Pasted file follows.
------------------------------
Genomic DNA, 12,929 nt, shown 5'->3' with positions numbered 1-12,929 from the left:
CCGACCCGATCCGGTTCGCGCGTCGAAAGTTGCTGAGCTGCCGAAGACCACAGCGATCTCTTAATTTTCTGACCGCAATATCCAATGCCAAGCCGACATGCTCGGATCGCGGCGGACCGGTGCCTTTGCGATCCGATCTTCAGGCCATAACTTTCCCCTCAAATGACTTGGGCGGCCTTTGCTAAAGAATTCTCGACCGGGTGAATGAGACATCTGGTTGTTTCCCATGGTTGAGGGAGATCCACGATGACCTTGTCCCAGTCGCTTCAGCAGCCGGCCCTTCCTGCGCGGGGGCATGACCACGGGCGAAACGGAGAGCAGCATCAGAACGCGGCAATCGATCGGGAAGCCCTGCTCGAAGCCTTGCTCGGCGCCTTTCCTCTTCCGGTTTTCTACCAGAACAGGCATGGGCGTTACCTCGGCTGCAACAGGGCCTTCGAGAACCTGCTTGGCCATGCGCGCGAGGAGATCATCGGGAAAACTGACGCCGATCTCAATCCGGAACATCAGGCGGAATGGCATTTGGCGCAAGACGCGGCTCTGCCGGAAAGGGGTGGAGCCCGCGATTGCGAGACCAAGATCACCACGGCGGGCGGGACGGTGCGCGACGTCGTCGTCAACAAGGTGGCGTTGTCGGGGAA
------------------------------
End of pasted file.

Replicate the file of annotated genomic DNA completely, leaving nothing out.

Genomic DNA, 12,929 nt, shown 5'->3' with positions numbered 1-12,929 from the left:
CCGACCCGATCCGGTTCGCGCGTCGAAAGTTGCTGAGCTGCCGAAGACCACAGCGATCTCTTAATTTTCTGACCGCAATATCCAATGCCAAGCCGACATGCTCGGATCGCGGCGGACCGGTGCCTTTGCGATCCGATCTTCAGGCCATAACTTTCCCCTCAAATGACTTGGGCGGCCTTTGCTAAAGAATTCTCGACCGGGTGAATGAGACATCTGGTTGTTTCCCATGGTTGAGGGAGATCCACGATGACCTTGTCCCAGTCGCTTCAGCAGCCGGCCCTTCCTGCGCGGGGGCATGACCACGGGCGAAACGGAGAGCAGCATCAGAACGCGGCAATCGATCGGGAAGCCCTGCTCGAAGCCTTGCTCGGCGCCTTTCCTCTTCCGGTTTTCTACCAGAACAGGCATGGGCGTTACCTCGGCTGCAACAGGGCCTTCGAGAACCTGCTTGGCCATGCGCGCGAGGAGATCATCGGGAAAACTGACGCCGATCTCAATCCGGAACATCAGGCGGAATGGCATTTGGCGCAAGACGCGGCTCTGCCGGAAAGGGGTGGAGCCCGCGATTGCGAGACCAAGATCACCACGGCGGGCGGGACGGTGCGCGACGTCGTCGTCAACAAGGTGGCGTTGTCGGGGAA